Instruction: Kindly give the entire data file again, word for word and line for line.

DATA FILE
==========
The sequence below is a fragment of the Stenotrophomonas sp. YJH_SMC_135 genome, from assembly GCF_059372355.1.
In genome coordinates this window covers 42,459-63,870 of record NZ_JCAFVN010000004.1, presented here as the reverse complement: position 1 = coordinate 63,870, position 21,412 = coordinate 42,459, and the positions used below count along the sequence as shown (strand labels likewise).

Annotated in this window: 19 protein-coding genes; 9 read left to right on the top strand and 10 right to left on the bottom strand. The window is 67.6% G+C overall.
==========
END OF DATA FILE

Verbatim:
The sequence below is a fragment of the Stenotrophomonas sp. YJH_SMC_135 genome, from assembly GCF_059372355.1.
In genome coordinates this window covers 42,459-63,870 of record NZ_JCAFVN010000004.1, presented here as the reverse complement: position 1 = coordinate 63,870, position 21,412 = coordinate 42,459, and the positions used below count along the sequence as shown (strand labels likewise).

Annotated in this window: 19 protein-coding genes; 9 read left to right on the top strand and 10 right to left on the bottom strand. The window is 67.6% G+C overall.